When we first wrote about Cherkees—the beef jerky potato chip hybrid—we called it "the pinnacle of human innovation." Granted, we may have gotten slightly carried away, but the concept of getting our required daily dose of jerky and chip simultaneously? What an amazing time-saver! Unfortunately, delays plagued these intrepid pioneers of snack, but now, three years later they're real, they're purchasable, and we just ate a ton of them.
Cherkees, in case you're unclear, are not jerky-flavored chips, they are an actual combination of real beef jerky and potato chips. High protein, high crunch. Almost three years after I wrote our original article on Cherkees I received an email saying they were finally shipping these things and they also had a new product called Chollives—that's potato chips combined with real olives. Did we want a sample? You're damn right we did.
And so last month I invited my friends Jim and Paul over (guys well-versed in food and beer) and we did some highly scientific testing. By which I mean we sat around eating chips, talking shit, and maxing-out our monthly sodium intake in about an hour. I also fed a couple bags to some extremely drunk people at a party. Here's what we learned.
Paul contemplates the other half of his chip.
My friends Jim, Paul, and I sat at my dining room table with plenty of water at the ready, and we decided to methodically go through one flavor at a time. Before diving into the testing, we discussed some of the larger implications of these things.
Jim: I will say that when I saw its name was Cherkees I thought it might be some sort of Native American treat. Like maybe this is what they ate on the Trail of Tears.
Brent: It sounds like how a Texan might mispronounce the plural of "Cherokee."
Jim: Right, then I'm not sure exactly what Chollives is.
Paul: It's a derogatory term for cholos and olives.
So, at least we've got that settled.
The first thing we all noticed is the texture. The discs are light and airy, but once you bite into them they don't just instantly disintegrate and melt like standard potato chips do. They have some inner heft. Your jaw has to do a bit of work to get through these. I guess that's to be expected, since, y'know, there's jerky in there, but we were definitely a little thrown by the unconventional texture. There's a good, satisfying crunch, though, which I'd say is an absolute must in pulling off a jerky-chip.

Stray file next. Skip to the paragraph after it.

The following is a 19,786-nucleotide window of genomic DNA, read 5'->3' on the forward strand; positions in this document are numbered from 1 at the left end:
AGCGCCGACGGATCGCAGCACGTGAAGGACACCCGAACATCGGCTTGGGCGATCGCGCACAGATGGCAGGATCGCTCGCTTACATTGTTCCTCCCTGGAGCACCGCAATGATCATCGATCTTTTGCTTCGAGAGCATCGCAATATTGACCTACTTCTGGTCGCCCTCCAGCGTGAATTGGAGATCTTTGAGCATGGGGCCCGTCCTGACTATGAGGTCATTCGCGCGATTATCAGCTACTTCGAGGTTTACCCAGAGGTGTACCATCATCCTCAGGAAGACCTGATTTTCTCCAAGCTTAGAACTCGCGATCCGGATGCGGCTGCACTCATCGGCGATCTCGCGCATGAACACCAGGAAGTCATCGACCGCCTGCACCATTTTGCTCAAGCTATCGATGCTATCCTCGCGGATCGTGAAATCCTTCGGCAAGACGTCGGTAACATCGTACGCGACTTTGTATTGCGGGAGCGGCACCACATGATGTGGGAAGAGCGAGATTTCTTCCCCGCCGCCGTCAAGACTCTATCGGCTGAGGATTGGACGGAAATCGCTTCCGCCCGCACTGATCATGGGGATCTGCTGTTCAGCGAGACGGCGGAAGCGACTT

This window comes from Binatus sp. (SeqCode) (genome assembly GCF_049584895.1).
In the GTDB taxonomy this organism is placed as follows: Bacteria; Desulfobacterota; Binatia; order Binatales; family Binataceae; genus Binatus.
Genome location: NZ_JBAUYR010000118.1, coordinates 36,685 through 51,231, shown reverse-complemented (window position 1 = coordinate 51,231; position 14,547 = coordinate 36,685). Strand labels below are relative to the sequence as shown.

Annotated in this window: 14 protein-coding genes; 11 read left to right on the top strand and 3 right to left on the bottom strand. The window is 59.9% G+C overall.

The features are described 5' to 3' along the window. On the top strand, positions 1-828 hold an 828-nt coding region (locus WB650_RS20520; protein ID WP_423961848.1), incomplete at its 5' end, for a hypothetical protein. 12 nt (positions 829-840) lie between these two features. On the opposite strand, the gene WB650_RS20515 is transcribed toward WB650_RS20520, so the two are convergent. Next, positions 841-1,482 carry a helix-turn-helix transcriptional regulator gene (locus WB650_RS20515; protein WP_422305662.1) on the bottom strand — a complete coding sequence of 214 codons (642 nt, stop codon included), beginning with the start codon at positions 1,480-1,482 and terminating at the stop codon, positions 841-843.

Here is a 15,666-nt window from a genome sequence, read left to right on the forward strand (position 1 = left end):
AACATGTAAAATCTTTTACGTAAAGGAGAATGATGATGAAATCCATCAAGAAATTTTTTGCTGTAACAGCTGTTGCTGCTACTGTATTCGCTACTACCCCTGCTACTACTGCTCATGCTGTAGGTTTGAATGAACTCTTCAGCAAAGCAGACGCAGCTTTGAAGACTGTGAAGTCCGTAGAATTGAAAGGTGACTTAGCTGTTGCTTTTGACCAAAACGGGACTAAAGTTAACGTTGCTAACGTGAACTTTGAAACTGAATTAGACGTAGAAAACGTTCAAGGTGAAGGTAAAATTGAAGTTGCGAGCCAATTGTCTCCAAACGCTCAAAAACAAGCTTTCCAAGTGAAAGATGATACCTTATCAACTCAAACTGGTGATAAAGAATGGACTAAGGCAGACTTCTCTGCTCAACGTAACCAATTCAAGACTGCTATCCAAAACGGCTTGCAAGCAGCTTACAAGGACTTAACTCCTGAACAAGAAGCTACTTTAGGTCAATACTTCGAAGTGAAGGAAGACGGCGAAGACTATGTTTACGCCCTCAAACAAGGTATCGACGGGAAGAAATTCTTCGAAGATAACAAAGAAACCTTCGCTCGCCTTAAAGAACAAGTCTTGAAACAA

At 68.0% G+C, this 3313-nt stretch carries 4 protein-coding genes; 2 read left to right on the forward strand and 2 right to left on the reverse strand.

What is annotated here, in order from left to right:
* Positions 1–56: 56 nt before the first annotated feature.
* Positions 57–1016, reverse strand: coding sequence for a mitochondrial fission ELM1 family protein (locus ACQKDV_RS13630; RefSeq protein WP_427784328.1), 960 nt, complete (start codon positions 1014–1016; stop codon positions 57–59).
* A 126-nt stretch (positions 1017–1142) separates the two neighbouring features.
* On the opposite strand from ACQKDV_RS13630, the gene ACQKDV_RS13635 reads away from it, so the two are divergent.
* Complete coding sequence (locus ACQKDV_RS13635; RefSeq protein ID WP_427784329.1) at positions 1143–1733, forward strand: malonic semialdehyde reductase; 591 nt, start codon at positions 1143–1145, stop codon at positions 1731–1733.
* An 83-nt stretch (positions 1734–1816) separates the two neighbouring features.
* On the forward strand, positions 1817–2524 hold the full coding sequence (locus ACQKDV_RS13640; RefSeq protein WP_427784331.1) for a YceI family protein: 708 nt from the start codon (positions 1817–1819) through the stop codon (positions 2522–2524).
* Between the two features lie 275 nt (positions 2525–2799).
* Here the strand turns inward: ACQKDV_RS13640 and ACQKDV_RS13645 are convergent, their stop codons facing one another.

Paul: I've had worse! It's got that weird sweet finish.
Brent: Yeah, the sweetness definitely sneaks in at the end.
Paul: It's more like a tortilla chip, texturally.
Jim: Yeah, it definitely feels more like a corn chip. If you could fry these things you might be onto something.
Paul: It's a bit like a cardboard coaster. But they're not bad. I mean, would I be eating these by the handful? I don't know. How much beer?
Jim: There's no film-like residue left in your mouth afterwards, so that's good. It's not like Olestra.
Paul: Yeah, nowhere on the bag does it say, "May cause anal leakage."
Brent: So it's got that going for it.
Immediately upon pouring these into a bowl you can smell the black pepper. It's intense. You can look at the chip and see it's positively loaded with the stuff. If black pepper is your thing, you're in for a treat.
Jim: I get more jerky flavors with this one.
Paul: This one's more rustic. It's like chewing unprocessed wheat.
Brent: The pepper is nice. It still has that sweet aftertaste, but the pepper heat makes it less cloying.
Jim: On a road trip recently I got some gas station jerky that was super thin and brittle. This reminds me a bit of that.
Brent: I prefer these to the teriyaki.
Paul: Agreed. I prefer the savory to the sweet.
Brent: Also, these have 7 grams of protein, versus 6 on the last one.
Jim: The first one was more potato chip, and this one is more fried beef jerky. Or baked beef jerky discs.
Jim: So, there's no beef in these, right?
Brent: Yeah, that's one of my chief complaints about olives in general. The general dearth of beef.
Paul: These are labeled "crisps" whereas the the Cherkees are "chips." Interesting delineation.
Jim: Really smells like olives.
Paul: I'm really smelling the Italian herbs. It smells like a panko crust, or Italian herb bread crumbs.
Brent: Lighter. Much crispier.
Paul: These actually, I don't hate. But I get more of the herbs than the olives.
Brent: I feel like the olive really comes in at the end. It really hits you with that bitter saltiness.